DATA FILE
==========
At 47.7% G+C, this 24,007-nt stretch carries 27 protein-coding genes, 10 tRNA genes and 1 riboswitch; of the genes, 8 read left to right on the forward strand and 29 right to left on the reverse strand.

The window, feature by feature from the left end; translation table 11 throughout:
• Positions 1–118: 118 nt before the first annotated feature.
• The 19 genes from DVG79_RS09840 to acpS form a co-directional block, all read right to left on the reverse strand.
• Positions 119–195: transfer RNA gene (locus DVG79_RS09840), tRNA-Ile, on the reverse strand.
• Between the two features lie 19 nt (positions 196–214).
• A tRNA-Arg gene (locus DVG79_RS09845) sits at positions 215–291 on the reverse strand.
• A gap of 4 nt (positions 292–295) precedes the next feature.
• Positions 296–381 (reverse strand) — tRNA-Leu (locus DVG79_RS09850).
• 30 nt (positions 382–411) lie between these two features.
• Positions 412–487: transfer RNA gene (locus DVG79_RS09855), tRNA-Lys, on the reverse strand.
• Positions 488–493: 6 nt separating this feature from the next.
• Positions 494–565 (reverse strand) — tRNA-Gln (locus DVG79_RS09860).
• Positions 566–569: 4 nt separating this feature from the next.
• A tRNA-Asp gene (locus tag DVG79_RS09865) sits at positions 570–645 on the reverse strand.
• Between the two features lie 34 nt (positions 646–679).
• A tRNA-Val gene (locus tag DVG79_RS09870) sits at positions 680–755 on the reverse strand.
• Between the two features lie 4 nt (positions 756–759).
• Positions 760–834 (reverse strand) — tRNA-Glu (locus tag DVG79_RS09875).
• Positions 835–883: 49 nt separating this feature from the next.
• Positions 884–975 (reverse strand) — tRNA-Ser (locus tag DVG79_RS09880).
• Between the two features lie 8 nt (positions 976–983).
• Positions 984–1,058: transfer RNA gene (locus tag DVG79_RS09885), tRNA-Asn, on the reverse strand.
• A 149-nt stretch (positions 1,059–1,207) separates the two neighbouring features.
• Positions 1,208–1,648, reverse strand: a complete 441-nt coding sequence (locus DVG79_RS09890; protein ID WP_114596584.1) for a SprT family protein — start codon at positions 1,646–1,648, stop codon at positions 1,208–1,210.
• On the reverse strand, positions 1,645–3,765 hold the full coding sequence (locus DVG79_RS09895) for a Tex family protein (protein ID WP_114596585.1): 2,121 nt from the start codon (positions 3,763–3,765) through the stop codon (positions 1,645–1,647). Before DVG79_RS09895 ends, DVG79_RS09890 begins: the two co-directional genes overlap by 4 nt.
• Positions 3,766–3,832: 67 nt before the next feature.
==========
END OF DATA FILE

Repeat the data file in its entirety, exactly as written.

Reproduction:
At 47.7% G+C, this 24,007-nt stretch carries 27 protein-coding genes, 10 tRNA genes and 1 riboswitch; of the genes, 8 read left to right on the forward strand and 29 right to left on the reverse strand.

The window, feature by feature from the left end; translation table 11 throughout:
• Positions 1–118: 118 nt before the first annotated feature.
• The 19 genes from DVG79_RS09840 to acpS form a co-directional block, all read right to left on the reverse strand.
• Positions 119–195: transfer RNA gene (locus DVG79_RS09840), tRNA-Ile, on the reverse strand.
• Between the two features lie 19 nt (positions 196–214).
• A tRNA-Arg gene (locus DVG79_RS09845) sits at positions 215–291 on the reverse strand.
• A gap of 4 nt (positions 292–295) precedes the next feature.
• Positions 296–381 (reverse strand) — tRNA-Leu (locus DVG79_RS09850).
• 30 nt (positions 382–411) lie between these two features.
• Positions 412–487: transfer RNA gene (locus DVG79_RS09855), tRNA-Lys, on the reverse strand.
• Positions 488–493: 6 nt separating this feature from the next.
• Positions 494–565 (reverse strand) — tRNA-Gln (locus DVG79_RS09860).
• Positions 566–569: 4 nt separating this feature from the next.
• A tRNA-Asp gene (locus tag DVG79_RS09865) sits at positions 570–645 on the reverse strand.
• Between the two features lie 34 nt (positions 646–679).
• A tRNA-Val gene (locus tag DVG79_RS09870) sits at positions 680–755 on the reverse strand.
• Between the two features lie 4 nt (positions 756–759).
• Positions 760–834 (reverse strand) — tRNA-Glu (locus tag DVG79_RS09875).
• Positions 835–883: 49 nt separating this feature from the next.
• Positions 884–975 (reverse strand) — tRNA-Ser (locus tag DVG79_RS09880).
• Between the two features lie 8 nt (positions 976–983).
• Positions 984–1,058: transfer RNA gene (locus tag DVG79_RS09885), tRNA-Asn, on the reverse strand.
• A 149-nt stretch (positions 1,059–1,207) separates the two neighbouring features.
• Positions 1,208–1,648, reverse strand: a complete 441-nt coding sequence (locus DVG79_RS09890; protein ID WP_114596584.1) for a SprT family protein — start codon at positions 1,646–1,648, stop codon at positions 1,208–1,210.
• On the reverse strand, positions 1,645–3,765 hold the full coding sequence (locus DVG79_RS09895) for a Tex family protein (protein ID WP_114596585.1): 2,121 nt from the start codon (positions 3,763–3,765) through the stop codon (positions 1,645–1,647). Before DVG79_RS09895 ends, DVG79_RS09890 begins: the two co-directional genes overlap by 4 nt.
• Positions 3,766–3,832: 67 nt before the next feature.